Further we go back in history, the greater is the effect of drought on food production, when the paucity of irrigational facilities affected the growth of crops, leading to food shortage and famine. Sometimes, irrespective of there being a good harvest the lack of a proper distribution network resulted in millions going without food. Returning to modern times, the problem continues unabated with population growth and complex environmental changes being added to the causation list.
This problem is a bit paradoxical, with insufficient production resulting in a real shortage of food on one hand while sufficient production but the lack of infrastructure like roads and railways which prevent the harvest from being transported to all corners of the country causing a famine on the other. African nations are the most affected due to the lack of resources and the ability to buffer themselves from the vagaries of nature.
The Guardian has reported that four billion people that are two thirds of world population suffer from severe water shortage for the duration of at least one month per year in some form. Most of these people live in China and India, some in Australia, the US and even London. By far Yemen is the worst affected country in the world.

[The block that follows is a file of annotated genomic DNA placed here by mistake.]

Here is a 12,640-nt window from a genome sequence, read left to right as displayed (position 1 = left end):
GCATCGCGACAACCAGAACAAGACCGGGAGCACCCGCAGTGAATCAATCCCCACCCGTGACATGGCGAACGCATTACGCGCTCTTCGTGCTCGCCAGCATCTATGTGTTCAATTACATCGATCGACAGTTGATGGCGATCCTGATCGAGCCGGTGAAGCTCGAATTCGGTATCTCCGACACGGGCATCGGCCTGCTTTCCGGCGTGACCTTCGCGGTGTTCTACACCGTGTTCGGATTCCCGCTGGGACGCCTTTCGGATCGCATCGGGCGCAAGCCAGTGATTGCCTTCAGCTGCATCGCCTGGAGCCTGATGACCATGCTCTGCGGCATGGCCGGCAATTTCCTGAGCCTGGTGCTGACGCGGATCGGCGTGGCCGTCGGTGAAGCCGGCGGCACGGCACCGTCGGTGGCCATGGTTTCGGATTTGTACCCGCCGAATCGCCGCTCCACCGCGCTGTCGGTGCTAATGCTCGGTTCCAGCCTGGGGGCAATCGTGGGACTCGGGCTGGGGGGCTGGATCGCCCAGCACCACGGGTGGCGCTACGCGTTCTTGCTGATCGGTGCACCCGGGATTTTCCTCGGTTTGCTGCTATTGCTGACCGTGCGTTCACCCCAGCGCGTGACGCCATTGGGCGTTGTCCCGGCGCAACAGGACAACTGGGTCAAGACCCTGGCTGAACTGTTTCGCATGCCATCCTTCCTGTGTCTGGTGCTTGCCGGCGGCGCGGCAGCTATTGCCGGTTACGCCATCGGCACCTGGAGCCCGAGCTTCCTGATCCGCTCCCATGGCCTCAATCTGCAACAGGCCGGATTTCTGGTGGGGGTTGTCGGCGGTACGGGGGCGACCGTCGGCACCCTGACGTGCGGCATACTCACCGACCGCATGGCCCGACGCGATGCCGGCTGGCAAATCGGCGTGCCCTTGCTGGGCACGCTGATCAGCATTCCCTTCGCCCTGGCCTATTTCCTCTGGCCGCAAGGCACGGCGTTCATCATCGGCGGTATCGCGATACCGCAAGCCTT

It has been seen that the relation between water consumption and replenishment of aquifers from rain is a negative one boding serious consequences for over 500 million people dependent upon such sources of water. Yemen is acutely vulnerable to this problem and may run out of water in a few years. Other nations with similar problems are Pakistan, Iran, Saudi Arabia and Mexico.
According to the World Economic Forum water crisis is one of the greatest human risks alongside climate change and mass migration. The three factors are related by causation as drought caused by climate change forces farmers to leave agriculture and migrate to the cities to find work.
Farming is the largest consumer of water. As humanity progresses into prosperity the greater is the consumption of water due to changing diets that is directly related to the consumption of meat. Studies have shown that rising incomes increase water consumption by 25 percent, most of which is utilised to grow crops that feed the cattle. Reducing meat consumption and altering menu options to include fish will have a lesser impact on water consumption.
Water management is essential for planned water conservation and to prevent aquifers from drying up completely. The footprint of water consumption should be narrowed so that biospheres with flora and fauna do not dry up risking their extinction.
The lack of adequate water management is a serious risk, especially for those areas dependent on aquifer as a source. Manufacturing companies are water consumers who rarely look for alternatives to reduce water consumption.
These are serious problems facing companies that use the free resource rampantly and with impunity. To protect humanity from the risk of water scarcity, its usage should be limited and taxable.